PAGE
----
He was given the name Bobcat from a friend and either it stuck or he just grew into it, he isn’t quite sure, but he’s gotten used to it these days even though he initially fought it off. He assures us it isn’t tied to him being hard to catch as Corrigan readily admits he uses the cane he carries because of his bad knees and chronic back pain. Yet, when on the prowl for a prime spot near the front of a stage, he does use his stealth and sneakiness so perhaps the name is fitting. That and he tends to lay low when the snow hits mainly to recoup from his busy summer months.

“I tend to hibernate in the winter and try to recover physically and financially. I've went a little too hard in the past and the 2015 concert season of almost killed me. I pushed my body way too hard without proper nutrition and sleep and my already skinny build lost 20 pounds in a month,” he says, admitting that he still managed to attend daily despite finding out that the “human body needs more than just coffee, brandy and beer to live.”

Corrigan is well aware that he stands out in the crowd. For one, there are the suits which he seems to wear regardless of the weather, always paired with a fedora or similarly styled hat. You could almost picture him being a time traveler from a bygone age sent to study the music of the future.

“I use to work a job peddling where I would wear a suit everyday,” Corrigan says of his unique festival wardrobe. “After I left that job I eventually missed the feeling of wearing a suit. I slowly started wearing them again and usually had a better time when I did. Now when I don't wear one people will ask what's wrong with me.”

On a more personal level, as he is generally working through some level of pain, he has come to realize that just because he feels horrible it doesn’t mean he has to look that way and looking better actually makes him feel better.

“Even though I do have a bad knee I don't use a cane every day. I can walk without it and using it all the time will just make my leg even weaker. When I'm at shows it does help a bit especially if I feel the music enough the try and get my two step on. I have also realized it serves many other purposes. I have found people don't give you as hard a time cutting through the crowd when you have a cane.”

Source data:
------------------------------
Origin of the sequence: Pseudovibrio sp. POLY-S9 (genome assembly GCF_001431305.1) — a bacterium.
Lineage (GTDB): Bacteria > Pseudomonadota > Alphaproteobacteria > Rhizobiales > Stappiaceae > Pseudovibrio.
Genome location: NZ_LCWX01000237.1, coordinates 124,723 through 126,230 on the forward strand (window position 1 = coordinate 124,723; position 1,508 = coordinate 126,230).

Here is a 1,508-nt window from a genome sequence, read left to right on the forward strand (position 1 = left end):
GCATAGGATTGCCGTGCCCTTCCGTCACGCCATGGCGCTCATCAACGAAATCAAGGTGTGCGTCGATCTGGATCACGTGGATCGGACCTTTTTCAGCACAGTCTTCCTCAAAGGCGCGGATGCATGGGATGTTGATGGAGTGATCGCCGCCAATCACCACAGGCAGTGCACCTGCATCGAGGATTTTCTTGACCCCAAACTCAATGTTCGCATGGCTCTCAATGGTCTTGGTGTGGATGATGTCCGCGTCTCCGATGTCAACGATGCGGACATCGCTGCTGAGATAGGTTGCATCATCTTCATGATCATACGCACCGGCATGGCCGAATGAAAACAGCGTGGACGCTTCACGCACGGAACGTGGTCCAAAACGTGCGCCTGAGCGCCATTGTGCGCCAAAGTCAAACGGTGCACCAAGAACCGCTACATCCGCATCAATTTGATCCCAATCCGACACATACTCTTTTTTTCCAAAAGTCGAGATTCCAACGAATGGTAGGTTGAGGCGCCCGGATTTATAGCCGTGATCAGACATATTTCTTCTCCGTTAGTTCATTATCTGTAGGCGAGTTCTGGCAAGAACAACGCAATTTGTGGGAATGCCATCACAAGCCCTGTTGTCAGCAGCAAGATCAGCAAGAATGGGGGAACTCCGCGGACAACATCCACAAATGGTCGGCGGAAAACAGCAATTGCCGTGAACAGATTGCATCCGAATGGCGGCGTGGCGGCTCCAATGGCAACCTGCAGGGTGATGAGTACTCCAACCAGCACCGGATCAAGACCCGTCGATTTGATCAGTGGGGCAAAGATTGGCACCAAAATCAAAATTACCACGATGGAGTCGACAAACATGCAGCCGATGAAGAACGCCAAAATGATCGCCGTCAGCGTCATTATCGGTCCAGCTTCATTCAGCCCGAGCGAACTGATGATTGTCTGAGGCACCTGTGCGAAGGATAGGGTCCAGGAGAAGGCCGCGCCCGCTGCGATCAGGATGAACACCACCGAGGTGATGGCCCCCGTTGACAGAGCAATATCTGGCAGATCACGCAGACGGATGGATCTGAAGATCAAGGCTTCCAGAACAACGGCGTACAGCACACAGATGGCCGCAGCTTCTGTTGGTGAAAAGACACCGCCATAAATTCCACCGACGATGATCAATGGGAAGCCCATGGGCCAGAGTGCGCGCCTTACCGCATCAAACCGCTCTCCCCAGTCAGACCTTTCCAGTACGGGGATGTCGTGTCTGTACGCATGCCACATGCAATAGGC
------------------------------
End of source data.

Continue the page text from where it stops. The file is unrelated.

It also makes a great place to hang his coat on hotter days, he says, but if you’re a usual festival goer and have seen the Bobcat you know that the cane and signature fedora play a much more important role. When he likes a show he raises that cane high into the air for all, especially the musicians, to see. When he really likes a show he pops his hat on top like a cherry accentuating a Sundae.  

“It's hard for me to describe what goes into making a great show,” he replies when asked how he decides who gets the cane and hat treatment.

“I'm sure there's many aspects that goes into it. It probably doesn't hurt if the artist is musically inclined. Even if an artist is extremely musically inclined I still might not consider it a great show. It helps if it's a genre I prefer. I think the biggest thing for me is when the artist puts their soul into the music and you can feel it. It also doesn't hurt when the music is so funky that you can smell it.”

As long as the music returns, you can always expect a summertime sighting of the Bobcat, cane in hand, waiting to see what shows will get his particular seal of approval.

“Bob Marley says in Trenchtown Rock that ‘one good thing about music, when it hits you, you feel no pain,’” says Corrigan. “It brings people together. I can relate to that and it may be a short moment but those are some of the moments that keep me going.”